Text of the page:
Much of the finance industry has lined up to oppose the measure -- big banks with brokerages, mutual fund companies that thrive on clients who roll their 401(k) plans into IRAs, insurers selling annuities, and independent brokers and financial planners.
Leaders of the effort include Fidelity Investments, Morgan Stanley, Bank of America, UBS AG and Ameriprise Financial. Theyre working together with the five finance trade groups that met with Jarrett, a senior adviser to the president, and Zients, head of the National Economic Council: The Financial Services Roundtable, the American Council of Life Insurers, the Securities Industry and Financial Markets Association, the Financial Services Institute and the Insured Retirement Institute.
A smaller lobbying effort is mobilizing in support of the Labor proposal. The collection of consumer groups, investor advocates and organized labor recently created a website, saveourretirement.com, to educate the public on the issue and encourage them to write to Congress and the White House backing the plan.
The site says that "thanks to loopholes in the rules that govern advice about retirement investing, banks, brokers, mutual fund companies and insurance agents are able to portray themselves as trusted advisers while acting as self-interested salespeople."
While they dont have the financial resources of the other side, the pro-fiduciary groups include large organizations like the AFL-CIO labor federation and the AARP -- associations that could unleash tens of millions of members. The advocates had their own White House meeting earlier this week.
Supporters of the Labor Department said they will be paying particular attention during the OMB review -- a time when the contents of the rule proposal wont be public.
"Our experience has been that industry dramatically misrepresents the content and the impact of the rule, by making unsubstantiated claims" before it is released, said Marcus Stanley, policy director of Americans for Financial Reform, a coalition of groups that advocates for stronger regulation of Wall Street. "You are going to get a lot of fear-mongering."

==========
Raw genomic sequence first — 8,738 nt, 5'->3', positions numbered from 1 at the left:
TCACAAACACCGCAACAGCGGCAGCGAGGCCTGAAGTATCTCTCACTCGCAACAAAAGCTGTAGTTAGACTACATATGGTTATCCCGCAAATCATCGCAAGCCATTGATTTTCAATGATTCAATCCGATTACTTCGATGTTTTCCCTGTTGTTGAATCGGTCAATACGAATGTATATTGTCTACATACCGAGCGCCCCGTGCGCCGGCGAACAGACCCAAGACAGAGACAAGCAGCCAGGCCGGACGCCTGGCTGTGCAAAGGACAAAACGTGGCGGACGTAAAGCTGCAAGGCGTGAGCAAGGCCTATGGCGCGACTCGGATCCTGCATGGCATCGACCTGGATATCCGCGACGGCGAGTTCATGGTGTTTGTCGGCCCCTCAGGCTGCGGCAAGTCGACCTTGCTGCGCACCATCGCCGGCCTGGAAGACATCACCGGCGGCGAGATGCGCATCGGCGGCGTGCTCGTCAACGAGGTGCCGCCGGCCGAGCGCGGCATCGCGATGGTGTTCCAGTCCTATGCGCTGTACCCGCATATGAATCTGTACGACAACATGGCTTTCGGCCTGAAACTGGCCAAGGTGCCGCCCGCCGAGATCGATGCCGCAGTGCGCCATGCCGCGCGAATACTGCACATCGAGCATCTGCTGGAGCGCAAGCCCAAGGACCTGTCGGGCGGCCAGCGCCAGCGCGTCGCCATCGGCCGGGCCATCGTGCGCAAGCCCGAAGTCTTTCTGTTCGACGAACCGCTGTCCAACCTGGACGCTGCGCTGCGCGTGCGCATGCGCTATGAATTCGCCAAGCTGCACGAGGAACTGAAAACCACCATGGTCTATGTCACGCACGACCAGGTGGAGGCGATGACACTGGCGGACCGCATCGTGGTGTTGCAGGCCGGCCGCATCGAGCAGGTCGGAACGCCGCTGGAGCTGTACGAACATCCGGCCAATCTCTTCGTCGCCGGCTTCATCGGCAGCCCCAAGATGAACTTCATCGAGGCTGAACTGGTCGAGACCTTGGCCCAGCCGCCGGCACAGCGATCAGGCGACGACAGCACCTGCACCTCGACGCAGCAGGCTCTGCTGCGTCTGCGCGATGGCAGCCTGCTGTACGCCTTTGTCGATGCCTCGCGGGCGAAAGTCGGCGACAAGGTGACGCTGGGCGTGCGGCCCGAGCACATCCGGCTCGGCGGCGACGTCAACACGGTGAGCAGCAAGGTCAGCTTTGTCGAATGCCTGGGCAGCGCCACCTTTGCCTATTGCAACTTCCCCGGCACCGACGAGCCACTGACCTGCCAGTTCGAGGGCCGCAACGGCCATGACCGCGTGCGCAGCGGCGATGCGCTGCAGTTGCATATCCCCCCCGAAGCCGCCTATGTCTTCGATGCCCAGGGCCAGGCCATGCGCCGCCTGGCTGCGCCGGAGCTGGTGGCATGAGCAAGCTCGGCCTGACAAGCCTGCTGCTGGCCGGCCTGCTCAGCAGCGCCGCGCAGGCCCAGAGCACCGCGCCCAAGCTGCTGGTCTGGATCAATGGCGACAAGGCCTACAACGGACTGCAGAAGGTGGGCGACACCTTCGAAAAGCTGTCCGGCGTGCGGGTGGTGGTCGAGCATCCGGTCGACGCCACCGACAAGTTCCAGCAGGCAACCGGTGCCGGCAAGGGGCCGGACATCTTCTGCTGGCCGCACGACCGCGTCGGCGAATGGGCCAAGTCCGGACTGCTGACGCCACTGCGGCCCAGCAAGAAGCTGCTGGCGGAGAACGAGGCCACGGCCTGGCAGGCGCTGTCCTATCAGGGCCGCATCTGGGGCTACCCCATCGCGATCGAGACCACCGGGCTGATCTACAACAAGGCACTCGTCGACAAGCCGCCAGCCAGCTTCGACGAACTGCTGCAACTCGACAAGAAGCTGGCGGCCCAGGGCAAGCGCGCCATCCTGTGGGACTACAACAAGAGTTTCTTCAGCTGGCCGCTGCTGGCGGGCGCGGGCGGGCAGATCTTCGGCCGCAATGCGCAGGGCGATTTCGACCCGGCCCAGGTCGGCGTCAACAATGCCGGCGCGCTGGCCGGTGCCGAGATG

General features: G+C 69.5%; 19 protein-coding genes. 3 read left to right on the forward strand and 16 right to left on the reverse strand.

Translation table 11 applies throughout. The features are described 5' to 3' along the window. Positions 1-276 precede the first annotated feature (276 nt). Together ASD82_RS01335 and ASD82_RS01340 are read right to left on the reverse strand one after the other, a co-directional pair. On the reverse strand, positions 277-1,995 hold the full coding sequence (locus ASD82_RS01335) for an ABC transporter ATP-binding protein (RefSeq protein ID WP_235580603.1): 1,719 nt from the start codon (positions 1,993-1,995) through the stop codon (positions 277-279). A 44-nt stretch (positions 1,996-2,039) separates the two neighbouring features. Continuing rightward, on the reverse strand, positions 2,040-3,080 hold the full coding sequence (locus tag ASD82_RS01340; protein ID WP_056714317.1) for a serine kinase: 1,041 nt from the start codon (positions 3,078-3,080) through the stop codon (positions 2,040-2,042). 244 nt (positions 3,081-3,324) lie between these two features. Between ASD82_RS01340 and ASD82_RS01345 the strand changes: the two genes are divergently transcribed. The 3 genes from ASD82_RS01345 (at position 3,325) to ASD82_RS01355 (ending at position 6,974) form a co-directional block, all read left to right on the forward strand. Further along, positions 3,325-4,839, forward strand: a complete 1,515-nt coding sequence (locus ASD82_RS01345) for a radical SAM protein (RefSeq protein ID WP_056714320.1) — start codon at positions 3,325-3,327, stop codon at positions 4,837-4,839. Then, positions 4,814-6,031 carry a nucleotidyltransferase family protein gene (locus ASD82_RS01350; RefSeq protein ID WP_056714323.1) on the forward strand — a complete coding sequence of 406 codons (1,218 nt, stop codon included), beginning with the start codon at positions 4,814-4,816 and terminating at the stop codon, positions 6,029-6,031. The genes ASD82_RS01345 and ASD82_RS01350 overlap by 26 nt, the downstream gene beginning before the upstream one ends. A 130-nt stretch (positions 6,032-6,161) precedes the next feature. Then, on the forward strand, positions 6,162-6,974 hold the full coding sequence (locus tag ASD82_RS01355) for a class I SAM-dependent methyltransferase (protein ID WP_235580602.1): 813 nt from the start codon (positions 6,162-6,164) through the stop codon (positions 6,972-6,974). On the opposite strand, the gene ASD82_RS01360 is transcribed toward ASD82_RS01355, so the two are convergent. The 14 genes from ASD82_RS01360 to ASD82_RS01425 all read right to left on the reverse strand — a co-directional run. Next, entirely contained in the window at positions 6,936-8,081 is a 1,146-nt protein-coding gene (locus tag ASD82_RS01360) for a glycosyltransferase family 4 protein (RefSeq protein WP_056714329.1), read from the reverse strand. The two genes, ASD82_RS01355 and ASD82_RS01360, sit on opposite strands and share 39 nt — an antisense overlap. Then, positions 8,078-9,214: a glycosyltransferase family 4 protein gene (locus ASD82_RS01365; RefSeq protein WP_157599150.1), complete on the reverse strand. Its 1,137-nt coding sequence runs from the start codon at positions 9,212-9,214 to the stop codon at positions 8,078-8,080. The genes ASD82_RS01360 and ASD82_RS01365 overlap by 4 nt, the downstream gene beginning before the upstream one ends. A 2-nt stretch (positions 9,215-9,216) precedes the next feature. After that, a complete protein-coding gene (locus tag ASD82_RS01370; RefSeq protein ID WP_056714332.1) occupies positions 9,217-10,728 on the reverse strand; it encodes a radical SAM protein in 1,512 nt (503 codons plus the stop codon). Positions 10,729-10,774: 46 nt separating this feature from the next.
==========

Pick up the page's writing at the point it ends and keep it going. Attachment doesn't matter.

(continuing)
Tempers have been fraying already, especially after a White House draft economic analysis on the proposal became public last week.
The memo, from Council of Economic Advisers chief Jason Furman, argued that broker conflicts and practices like excessive trading to drum up commissions cost workers as much as $17 billion annually. All in all, investors lose five to 10% of their long-term savings due to conflicted advice, the memo said, adding that brokers "act opportunistically to the detriment of their clients."
Financial advisers took a dim view of the analysis.
Furman "is supposed to be the presidents chief economic adviser and he wrote something that wouldnt pass an undergraduate economics exam," said Creighton, of the Financial Services Roundtable. "They view the entire industry as conflicted and self-dealing," he added. "It is a stunningly false indictment."
Kenneth Bentsen, chief executive officer of Sifma who attended the White House meeting, agreed.
"If it goes the way of the Furman memorandum and impugns the integrity of an entire sector of the economy in order to push this rule on specious facts, I imagine this gets very public, very fast," Bentsen said.
The groups opposing the rule have also been working with former Labor Department Solicitor Eugene Scalia. Now in private practice at the Gibson, Dunn & Crutcher law firm, Scalia has become well-known for suing the government to overturn financial regulations.
Scalia said the push by Labor Secretary Thomas Perez was unusual.
"Issuing this rule would be a surprising move by Secretary Perez, since historically Labor secretaries avoid controversy over retirement-related issues, and this one will be very contentious, including with a number of congressional Democrats," Scalia said.